Charges Sought Against Officer at Abu Ghraib
Army investigators have recommended that criminal charges be filed against a supervising military officer in the abuse of detainees at Iraq’s Abu Ghraib prison, according to Pentagon officials and legal documents obtained Thursday.
Charges against Lt. Col. Steven L. Jordan, who was the top Army supervisor at the prison where detainees were frequently abused and sexually humiliated, would mark the first instance in which the Pentagon has sought to hold an officer criminally liable for the scandal that ignited a sharp anti-U.S. furor in the Arab world in 2004.
Nine low-level members of an Army Reserve military police unit have been convicted in connection with the abuse.
A Pentagon official said the Army’s Criminal Investigative Command had reviewed allegations against Jordan and recommended that he be charged with offenses that might include dereliction of duty and making false statements to military investigators about incidents at the prison outside Baghdad.
In addition, documents in upcoming courts-martial of two Army dog handlers accused of threatening detainees with their animals show that Jordan’s immediate supervisor, Col. Thomas M. Pappas, has been granted immunity from prosecution so he can testify in “any court-martial resulting from the investigation into alleged offenses committed by Lt. Col. Steven L. Jordan.”
A Pentagon official, speaking on condition of anonymity, said: “Jordan is the next guy in the scope. They’re looking to prosecute him.”
In the cases against the dog handlers, Army Maj. Gen. Geoffrey Miller, a top detention commander who led a team of experts to Abu Ghraib in 2003 to overhaul interrogation procedures, invoked his right against self-incrimination when called to testify.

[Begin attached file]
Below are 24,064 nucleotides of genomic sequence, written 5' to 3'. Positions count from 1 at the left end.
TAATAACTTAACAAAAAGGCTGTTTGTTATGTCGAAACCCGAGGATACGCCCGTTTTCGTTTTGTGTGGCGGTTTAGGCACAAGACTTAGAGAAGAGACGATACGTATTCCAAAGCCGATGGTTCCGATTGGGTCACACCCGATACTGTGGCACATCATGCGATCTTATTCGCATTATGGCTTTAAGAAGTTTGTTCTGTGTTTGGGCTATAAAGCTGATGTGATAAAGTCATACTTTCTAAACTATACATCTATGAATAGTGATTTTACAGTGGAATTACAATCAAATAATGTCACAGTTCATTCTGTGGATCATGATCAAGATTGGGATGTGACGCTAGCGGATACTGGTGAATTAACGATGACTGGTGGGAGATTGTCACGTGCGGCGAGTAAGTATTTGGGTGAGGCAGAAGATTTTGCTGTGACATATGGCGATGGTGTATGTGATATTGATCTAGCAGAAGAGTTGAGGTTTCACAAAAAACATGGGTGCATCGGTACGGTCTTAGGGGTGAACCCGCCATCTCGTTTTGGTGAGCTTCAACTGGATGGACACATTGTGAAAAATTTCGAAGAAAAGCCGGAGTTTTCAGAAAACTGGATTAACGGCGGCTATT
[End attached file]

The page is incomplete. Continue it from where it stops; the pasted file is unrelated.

Miller’s attorney denied that the move suggested possible wrongdoing.
The Pentagon official said that Miller, once considered a rising star in the Army, was planning to retire.
Jordan, who could not be reached for comment, has been reassigned to duty in Washington. His commanding officer, Maj. Gen. Guy C. Swan III, must decide whether to act on the Criminal Investigative Command’s recommendations to bring charges. If action is taken, Jordan could face a court-martial and a possible prison term.
Alan Chaset, a Washington lawyer who represented Jordan after revelations of the abuses at Abu Ghraib, said that the officer had been waiting for months to learn whether he would be prosecuted.
“It’s moved from the CID stage, and I wish I could speculate, but I have no specific information” about whether he will be charged, Chaset said.
At Abu Ghraib, Jordan supervised the interrogation task force. According to accounts by those around him, Jordan failed to follow Army guidelines on the legal rights of prisoners, not reporting abuses he witnessed, The Times has previously reported.
He was described as someone who worked to exhaustion, sometimes losing his composure and contributing to the chaotic situation at the crowded, understaffed facility.
Jordan earlier invoked his right against self-incrimination when called to testify against lower-ranking soldiers in pretrial hearings in the Abu Ghraib case. In sworn statements, however, he has said that Pappas gave him too much authority and never properly supervised him. Pappas in his own sworn statements has called Jordan a “loner” and said “I failed in not reining him in.”
In nonjudicial punishment, Pappas last year was formally reprimanded and fined $8,000 for his role at the prison. He did not face criminal charges. His immunity deal in the dog handlers’ case was reached Tuesday, the same day that Miller invoked his right against self-incrimination. Miller’s decision and Pappas’ immunity offer were first reported Thursday by the Washington Post.
Miller’s visit to Abu Ghraib in 2003 has been the subject of intense scrutiny, and several officers implicated in the scandal -- including Pappas -- have said that Miller recommended using military guard dogs to intimidate prisoners during interrogations. Miller has denied doing so in statements to military investigators.
Maj. Michelle Crawford, a lawyer for the general, wrote in a statement to reporters Thursday that Miller stood by his previous testimony to investigators and to the Senate Armed Services Committee.
Crawford added that neither she nor Miller were aware of Pappas’ immunity deal when Miller invoked his right against self-incrimination.
Last year, an investigation into abuses at the U.S. military prison at Guantanamo Bay, Cuba, recommended that Miller be reprimanded for failing to monitor abusive interrogation sessions. Miller was the commander of the Guantanamo prison at the time the interrogations occurred.
The recommendation for a reprimand was rejected by Miller’s supervising officer, Army Gen. Bantz J. Craddock.